‘The Lady Most Willing: A Novel in Three Parts’ by Julia Quinn, Eloisa James & Connie Brockway

TLMW JQ EJ CBSTORY: At the behest of three of the most talented historical romance authors writing today, you are cordially invited to a ball. No, a party. No . . . a kidnapping.

Taran Ferguson, laird of his clan, is determined that his ancient (if not so honorable) birthright be secured before he dies. When both his nephews refuse to wed, the old reprobate takes matters into his own hands: he raids a ball and makes off with four likely brides . . .

Miss Marilla Chisholm—the bonniest lass in Scotland, and an heiress to boot.

Miss Fiona Chisholm—her older sister, another fine choice (but for that tiny stain on her reputation).

Lady Cecily Tarleton—true, she’s an English beauty, but very, very rich.

Miss Catriona Burns—without name or fortune, clearly someone made a mistake.

Oh, yes. And one very irate duke.

Because somewhere there must be one lady most willing to love a Scottish lord.

REVIEW: This collaborative story is the second one for these three bestselling authors and as of now it’s been for 2 weeks on the New York Times bestseller list.

If you’ve not read the previous collaborative work from these women, then you might not realize that this is one continuing story through the book, woven by all three authors. This kind of collaboration doesn’t happen often because all three stories must align seamlessly in order for the book, as a whole, to be fully enjoyed.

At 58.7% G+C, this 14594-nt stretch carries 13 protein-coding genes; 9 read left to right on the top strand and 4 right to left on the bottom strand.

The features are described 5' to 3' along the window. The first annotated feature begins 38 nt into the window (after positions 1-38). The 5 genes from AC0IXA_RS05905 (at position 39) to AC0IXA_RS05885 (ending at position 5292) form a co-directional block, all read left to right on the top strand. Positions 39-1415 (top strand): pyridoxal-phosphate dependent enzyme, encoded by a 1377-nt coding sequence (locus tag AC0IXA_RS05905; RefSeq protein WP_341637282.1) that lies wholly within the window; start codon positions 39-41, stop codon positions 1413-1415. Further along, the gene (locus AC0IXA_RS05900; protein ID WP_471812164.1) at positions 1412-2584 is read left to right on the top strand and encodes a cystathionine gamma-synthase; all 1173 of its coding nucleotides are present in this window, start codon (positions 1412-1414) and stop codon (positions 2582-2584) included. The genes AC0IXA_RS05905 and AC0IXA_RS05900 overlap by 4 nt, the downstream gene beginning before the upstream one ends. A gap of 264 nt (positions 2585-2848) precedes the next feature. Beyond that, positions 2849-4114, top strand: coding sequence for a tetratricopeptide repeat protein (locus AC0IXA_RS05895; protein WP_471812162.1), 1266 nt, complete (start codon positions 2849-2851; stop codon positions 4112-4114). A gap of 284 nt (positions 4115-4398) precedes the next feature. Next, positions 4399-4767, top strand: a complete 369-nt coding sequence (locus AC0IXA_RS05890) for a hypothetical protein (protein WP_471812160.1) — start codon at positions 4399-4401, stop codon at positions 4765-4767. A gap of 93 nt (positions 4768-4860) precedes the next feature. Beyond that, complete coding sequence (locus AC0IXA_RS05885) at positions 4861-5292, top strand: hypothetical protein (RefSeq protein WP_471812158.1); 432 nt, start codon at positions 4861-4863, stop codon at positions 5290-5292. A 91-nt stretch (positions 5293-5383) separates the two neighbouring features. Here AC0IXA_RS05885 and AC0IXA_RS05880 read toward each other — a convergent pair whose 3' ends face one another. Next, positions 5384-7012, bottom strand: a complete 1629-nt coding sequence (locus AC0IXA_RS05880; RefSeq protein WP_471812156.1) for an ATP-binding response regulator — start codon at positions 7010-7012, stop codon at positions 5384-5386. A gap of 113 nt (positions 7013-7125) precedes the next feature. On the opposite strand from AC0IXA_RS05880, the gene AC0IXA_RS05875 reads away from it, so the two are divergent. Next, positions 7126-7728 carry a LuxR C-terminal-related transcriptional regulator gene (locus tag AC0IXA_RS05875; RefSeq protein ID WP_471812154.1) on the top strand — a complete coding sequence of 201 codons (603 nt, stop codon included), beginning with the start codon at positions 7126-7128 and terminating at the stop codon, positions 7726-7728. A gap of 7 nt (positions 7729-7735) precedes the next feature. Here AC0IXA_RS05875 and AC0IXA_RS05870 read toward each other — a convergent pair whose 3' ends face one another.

I am sorry to say that I found that in this case they didn’t. If I can tell which parts were written by Julia and Eloisa, being more familiar with their work, then the collaboration wasn’t a full success, in my opinion. The story in itself, as predictable as I found it, wasn’t bad, but it wasn’t as good as I expected, especially coming from the authors I have such great respect and love for.

All three stories left me in want of something more, something a bit deeper, a bit meaningful and less predictable. The writing was good, plot so-so and pace varied from author to author, which in the end wasn’t a bad thing. Maybe that’s why in the end of it, I was left conflicted about which parts I liked and which left me cold.

My conclusion was, despite good and familiar writing of the two authors I greatly admire, I enjoyed it less  because all three stories felt rushed thus the book felt incomplete even though everyone reached their happy ending. Don’t misunderstand me. I liked it, I just didn’t love it.

Book provided by Avon through Edelweiss.